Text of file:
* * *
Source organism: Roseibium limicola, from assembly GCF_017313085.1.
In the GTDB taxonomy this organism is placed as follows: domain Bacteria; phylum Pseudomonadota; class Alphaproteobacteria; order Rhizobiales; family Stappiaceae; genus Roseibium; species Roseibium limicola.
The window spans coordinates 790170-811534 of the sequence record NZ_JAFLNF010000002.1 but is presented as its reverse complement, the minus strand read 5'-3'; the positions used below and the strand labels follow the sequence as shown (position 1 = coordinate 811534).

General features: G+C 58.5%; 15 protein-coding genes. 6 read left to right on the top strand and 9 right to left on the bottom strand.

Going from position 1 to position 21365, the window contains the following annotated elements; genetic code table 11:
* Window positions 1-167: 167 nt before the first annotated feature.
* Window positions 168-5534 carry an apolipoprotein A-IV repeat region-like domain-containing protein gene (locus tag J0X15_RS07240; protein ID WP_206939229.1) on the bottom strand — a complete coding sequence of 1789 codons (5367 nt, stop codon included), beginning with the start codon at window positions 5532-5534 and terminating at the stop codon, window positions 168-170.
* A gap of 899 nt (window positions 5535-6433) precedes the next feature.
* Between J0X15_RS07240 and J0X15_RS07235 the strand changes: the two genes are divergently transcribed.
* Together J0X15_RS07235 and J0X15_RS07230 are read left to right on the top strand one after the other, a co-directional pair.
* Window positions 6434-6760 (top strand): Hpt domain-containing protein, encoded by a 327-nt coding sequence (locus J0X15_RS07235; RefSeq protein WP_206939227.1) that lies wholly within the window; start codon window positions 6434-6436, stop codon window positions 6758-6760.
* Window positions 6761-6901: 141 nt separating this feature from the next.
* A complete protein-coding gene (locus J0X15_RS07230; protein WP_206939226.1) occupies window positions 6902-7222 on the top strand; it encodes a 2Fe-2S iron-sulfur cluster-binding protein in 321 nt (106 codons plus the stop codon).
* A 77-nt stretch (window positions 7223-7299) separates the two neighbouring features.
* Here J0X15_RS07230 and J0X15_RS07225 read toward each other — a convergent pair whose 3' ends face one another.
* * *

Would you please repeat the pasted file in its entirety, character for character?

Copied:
Source organism: Roseibium limicola, from assembly GCF_017313085.1.
In the GTDB taxonomy this organism is placed as follows: domain Bacteria; phylum Pseudomonadota; class Alphaproteobacteria; order Rhizobiales; family Stappiaceae; genus Roseibium; species Roseibium limicola.
The window spans coordinates 790170-811534 of the sequence record NZ_JAFLNF010000002.1 but is presented as its reverse complement, the minus strand read 5'-3'; the positions used below and the strand labels follow the sequence as shown (position 1 = coordinate 811534).

General features: G+C 58.5%; 15 protein-coding genes. 6 read left to right on the top strand and 9 right to left on the bottom strand.

Going from position 1 to position 21365, the window contains the following annotated elements; genetic code table 11:
* Window positions 1-167: 167 nt before the first annotated feature.
* Window positions 168-5534 carry an apolipoprotein A-IV repeat region-like domain-containing protein gene (locus tag J0X15_RS07240; protein ID WP_206939229.1) on the bottom strand — a complete coding sequence of 1789 codons (5367 nt, stop codon included), beginning with the start codon at window positions 5532-5534 and terminating at the stop codon, window positions 168-170.
* A gap of 899 nt (window positions 5535-6433) precedes the next feature.
* Between J0X15_RS07240 and J0X15_RS07235 the strand changes: the two genes are divergently transcribed.
* Together J0X15_RS07235 and J0X15_RS07230 are read left to right on the top strand one after the other, a co-directional pair.
* Window positions 6434-6760 (top strand): Hpt domain-containing protein, encoded by a 327-nt coding sequence (locus J0X15_RS07235; RefSeq protein WP_206939227.1) that lies wholly within the window; start codon window positions 6434-6436, stop codon window positions 6758-6760.
* Window positions 6761-6901: 141 nt separating this feature from the next.
* A complete protein-coding gene (locus J0X15_RS07230; protein WP_206939226.1) occupies window positions 6902-7222 on the top strand; it encodes a 2Fe-2S iron-sulfur cluster-binding protein in 321 nt (106 codons plus the stop codon).
* A 77-nt stretch (window positions 7223-7299) separates the two neighbouring features.
* Here J0X15_RS07230 and J0X15_RS07225 read toward each other — a convergent pair whose 3' ends face one another.